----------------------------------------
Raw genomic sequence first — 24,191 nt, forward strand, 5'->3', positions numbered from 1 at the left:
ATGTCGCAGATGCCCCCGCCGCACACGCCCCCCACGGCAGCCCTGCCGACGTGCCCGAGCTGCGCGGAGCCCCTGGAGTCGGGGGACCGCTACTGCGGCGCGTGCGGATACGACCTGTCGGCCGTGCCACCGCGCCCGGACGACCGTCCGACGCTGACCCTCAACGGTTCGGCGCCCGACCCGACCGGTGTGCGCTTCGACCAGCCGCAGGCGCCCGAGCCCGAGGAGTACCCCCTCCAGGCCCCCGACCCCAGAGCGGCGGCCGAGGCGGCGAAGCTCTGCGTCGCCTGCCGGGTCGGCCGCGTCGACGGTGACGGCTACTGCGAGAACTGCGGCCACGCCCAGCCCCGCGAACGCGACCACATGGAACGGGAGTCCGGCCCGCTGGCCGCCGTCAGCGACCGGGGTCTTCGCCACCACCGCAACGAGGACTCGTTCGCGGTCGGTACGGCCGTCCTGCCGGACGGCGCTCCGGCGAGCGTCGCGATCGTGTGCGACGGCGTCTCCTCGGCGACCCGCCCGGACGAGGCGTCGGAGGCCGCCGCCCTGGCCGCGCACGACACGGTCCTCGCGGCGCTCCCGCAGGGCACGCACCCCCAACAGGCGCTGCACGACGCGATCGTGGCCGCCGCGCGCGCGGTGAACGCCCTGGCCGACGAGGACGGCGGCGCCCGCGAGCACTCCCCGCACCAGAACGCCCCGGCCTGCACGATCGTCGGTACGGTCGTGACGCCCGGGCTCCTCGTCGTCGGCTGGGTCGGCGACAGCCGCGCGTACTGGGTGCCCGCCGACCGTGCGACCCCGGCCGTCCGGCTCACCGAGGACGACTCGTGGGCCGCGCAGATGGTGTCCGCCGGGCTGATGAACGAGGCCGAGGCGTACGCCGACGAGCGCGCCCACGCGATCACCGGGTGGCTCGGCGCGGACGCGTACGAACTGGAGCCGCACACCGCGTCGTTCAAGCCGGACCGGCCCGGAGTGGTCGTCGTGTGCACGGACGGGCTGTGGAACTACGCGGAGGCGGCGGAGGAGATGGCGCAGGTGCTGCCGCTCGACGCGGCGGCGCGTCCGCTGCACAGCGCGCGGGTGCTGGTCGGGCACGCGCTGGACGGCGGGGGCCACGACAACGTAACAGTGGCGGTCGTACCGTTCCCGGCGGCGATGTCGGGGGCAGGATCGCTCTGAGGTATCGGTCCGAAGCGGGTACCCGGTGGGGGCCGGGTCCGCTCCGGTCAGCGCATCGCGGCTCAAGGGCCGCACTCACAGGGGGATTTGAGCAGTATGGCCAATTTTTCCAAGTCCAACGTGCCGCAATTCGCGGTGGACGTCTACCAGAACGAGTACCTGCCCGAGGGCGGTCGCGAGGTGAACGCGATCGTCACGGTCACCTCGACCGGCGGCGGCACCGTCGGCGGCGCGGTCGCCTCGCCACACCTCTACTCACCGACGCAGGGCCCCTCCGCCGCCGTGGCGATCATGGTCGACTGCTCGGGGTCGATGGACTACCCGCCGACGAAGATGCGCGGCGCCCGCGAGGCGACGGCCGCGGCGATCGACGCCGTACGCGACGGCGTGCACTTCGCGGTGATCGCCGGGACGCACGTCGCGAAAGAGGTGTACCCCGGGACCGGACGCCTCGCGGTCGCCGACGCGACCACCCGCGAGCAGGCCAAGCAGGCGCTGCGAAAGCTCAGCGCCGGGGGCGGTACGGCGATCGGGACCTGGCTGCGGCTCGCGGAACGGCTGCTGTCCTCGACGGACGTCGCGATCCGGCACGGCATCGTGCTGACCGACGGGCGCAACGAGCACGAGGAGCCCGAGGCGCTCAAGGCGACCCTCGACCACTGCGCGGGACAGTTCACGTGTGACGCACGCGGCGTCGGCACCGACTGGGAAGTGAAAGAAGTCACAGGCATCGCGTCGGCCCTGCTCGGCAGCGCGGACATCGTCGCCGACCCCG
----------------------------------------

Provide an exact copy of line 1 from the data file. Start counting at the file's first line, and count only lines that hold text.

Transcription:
Raw genomic sequence first — 24,191 nt, forward strand, 5'->3', positions numbered from 1 at the left: